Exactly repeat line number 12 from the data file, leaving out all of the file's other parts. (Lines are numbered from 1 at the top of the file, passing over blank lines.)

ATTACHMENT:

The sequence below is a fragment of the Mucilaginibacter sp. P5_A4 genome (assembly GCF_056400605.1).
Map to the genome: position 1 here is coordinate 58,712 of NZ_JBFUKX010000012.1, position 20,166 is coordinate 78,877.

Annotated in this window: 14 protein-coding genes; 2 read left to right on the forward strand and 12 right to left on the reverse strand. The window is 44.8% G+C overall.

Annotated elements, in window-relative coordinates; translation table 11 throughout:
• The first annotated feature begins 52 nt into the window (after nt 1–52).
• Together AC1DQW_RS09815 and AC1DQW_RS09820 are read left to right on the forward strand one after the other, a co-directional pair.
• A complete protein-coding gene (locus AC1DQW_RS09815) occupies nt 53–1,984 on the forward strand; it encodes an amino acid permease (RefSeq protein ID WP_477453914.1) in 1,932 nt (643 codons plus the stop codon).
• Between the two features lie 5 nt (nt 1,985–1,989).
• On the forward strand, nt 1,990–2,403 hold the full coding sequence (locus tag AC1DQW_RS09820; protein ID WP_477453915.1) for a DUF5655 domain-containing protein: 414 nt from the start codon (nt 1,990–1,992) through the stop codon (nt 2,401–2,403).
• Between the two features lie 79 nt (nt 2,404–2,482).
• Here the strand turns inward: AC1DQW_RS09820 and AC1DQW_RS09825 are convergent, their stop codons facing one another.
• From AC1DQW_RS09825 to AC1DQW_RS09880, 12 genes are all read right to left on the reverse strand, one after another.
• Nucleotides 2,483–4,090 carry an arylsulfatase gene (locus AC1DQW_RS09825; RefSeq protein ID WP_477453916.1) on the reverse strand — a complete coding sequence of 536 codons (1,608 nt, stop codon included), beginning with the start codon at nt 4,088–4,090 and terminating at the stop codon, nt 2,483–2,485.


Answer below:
• From AC1DQW_RS09825 to AC1DQW_RS09880, 12 genes are all read right to left on the reverse strand, one after another.